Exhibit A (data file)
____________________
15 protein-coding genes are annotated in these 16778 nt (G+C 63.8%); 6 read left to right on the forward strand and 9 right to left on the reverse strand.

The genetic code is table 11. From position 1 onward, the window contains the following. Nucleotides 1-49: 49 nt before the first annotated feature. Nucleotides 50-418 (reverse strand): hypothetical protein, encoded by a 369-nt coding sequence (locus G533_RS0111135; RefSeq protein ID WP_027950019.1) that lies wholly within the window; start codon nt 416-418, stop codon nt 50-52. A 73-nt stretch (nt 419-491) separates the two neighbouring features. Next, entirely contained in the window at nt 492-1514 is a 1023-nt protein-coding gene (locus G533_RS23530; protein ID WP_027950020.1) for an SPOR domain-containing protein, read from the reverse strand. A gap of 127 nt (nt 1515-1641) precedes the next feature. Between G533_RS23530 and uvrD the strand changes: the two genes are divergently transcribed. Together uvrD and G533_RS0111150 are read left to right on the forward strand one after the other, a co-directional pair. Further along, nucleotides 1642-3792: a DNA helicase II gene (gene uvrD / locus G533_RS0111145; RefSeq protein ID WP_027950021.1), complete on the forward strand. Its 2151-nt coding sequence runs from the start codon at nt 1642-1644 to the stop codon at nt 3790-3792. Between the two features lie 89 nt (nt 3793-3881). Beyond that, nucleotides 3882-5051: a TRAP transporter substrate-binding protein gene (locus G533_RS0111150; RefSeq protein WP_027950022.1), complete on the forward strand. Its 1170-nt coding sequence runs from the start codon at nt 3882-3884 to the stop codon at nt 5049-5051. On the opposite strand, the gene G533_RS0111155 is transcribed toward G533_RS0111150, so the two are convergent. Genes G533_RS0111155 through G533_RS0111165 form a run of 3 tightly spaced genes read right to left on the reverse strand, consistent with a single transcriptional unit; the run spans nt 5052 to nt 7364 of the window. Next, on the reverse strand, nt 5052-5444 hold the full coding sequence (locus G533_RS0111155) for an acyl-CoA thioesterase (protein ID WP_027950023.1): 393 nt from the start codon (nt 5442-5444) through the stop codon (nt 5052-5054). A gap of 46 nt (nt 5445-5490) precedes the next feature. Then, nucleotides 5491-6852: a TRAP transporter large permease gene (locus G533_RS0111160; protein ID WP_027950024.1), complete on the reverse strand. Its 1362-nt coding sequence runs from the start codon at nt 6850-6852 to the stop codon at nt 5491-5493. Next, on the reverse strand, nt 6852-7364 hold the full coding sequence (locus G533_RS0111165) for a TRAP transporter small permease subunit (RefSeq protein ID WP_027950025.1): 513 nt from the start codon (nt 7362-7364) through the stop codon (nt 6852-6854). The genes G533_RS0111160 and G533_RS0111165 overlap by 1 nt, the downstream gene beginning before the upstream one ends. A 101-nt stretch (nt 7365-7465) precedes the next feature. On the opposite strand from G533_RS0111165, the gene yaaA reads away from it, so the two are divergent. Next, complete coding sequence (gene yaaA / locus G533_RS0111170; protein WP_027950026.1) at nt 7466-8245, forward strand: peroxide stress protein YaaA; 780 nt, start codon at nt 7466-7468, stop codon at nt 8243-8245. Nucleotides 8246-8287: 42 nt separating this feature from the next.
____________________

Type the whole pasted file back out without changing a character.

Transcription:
15 protein-coding genes are annotated in these 16778 nt (G+C 63.8%); 6 read left to right on the forward strand and 9 right to left on the reverse strand.

The genetic code is table 11. From position 1 onward, the window contains the following. Nucleotides 1-49: 49 nt before the first annotated feature. Nucleotides 50-418 (reverse strand): hypothetical protein, encoded by a 369-nt coding sequence (locus G533_RS0111135; RefSeq protein ID WP_027950019.1) that lies wholly within the window; start codon nt 416-418, stop codon nt 50-52. A 73-nt stretch (nt 419-491) separates the two neighbouring features. Next, entirely contained in the window at nt 492-1514 is a 1023-nt protein-coding gene (locus G533_RS23530; protein ID WP_027950020.1) for an SPOR domain-containing protein, read from the reverse strand. A gap of 127 nt (nt 1515-1641) precedes the next feature. Between G533_RS23530 and uvrD the strand changes: the two genes are divergently transcribed. Together uvrD and G533_RS0111150 are read left to right on the forward strand one after the other, a co-directional pair. Further along, nucleotides 1642-3792: a DNA helicase II gene (gene uvrD / locus G533_RS0111145; RefSeq protein ID WP_027950021.1), complete on the forward strand. Its 2151-nt coding sequence runs from the start codon at nt 1642-1644 to the stop codon at nt 3790-3792. Between the two features lie 89 nt (nt 3793-3881). Beyond that, nucleotides 3882-5051: a TRAP transporter substrate-binding protein gene (locus G533_RS0111150; RefSeq protein WP_027950022.1), complete on the forward strand. Its 1170-nt coding sequence runs from the start codon at nt 3882-3884 to the stop codon at nt 5049-5051. On the opposite strand, the gene G533_RS0111155 is transcribed toward G533_RS0111150, so the two are convergent. Genes G533_RS0111155 through G533_RS0111165 form a run of 3 tightly spaced genes read right to left on the reverse strand, consistent with a single transcriptional unit; the run spans nt 5052 to nt 7364 of the window. Next, on the reverse strand, nt 5052-5444 hold the full coding sequence (locus G533_RS0111155) for an acyl-CoA thioesterase (protein ID WP_027950023.1): 393 nt from the start codon (nt 5442-5444) through the stop codon (nt 5052-5054). A gap of 46 nt (nt 5445-5490) precedes the next feature. Then, nucleotides 5491-6852: a TRAP transporter large permease gene (locus G533_RS0111160; protein ID WP_027950024.1), complete on the reverse strand. Its 1362-nt coding sequence runs from the start codon at nt 6850-6852 to the stop codon at nt 5491-5493. Next, on the reverse strand, nt 6852-7364 hold the full coding sequence (locus G533_RS0111165) for a TRAP transporter small permease subunit (RefSeq protein ID WP_027950025.1): 513 nt from the start codon (nt 7362-7364) through the stop codon (nt 6852-6854). The genes G533_RS0111160 and G533_RS0111165 overlap by 1 nt, the downstream gene beginning before the upstream one ends. A 101-nt stretch (nt 7365-7465) precedes the next feature. On the opposite strand from G533_RS0111165, the gene yaaA reads away from it, so the two are divergent. Next, complete coding sequence (gene yaaA / locus G533_RS0111170; protein WP_027950026.1) at nt 7466-8245, forward strand: peroxide stress protein YaaA; 780 nt, start codon at nt 7466-7468, stop codon at nt 8243-8245. Nucleotides 8246-8287: 42 nt separating this feature from the next.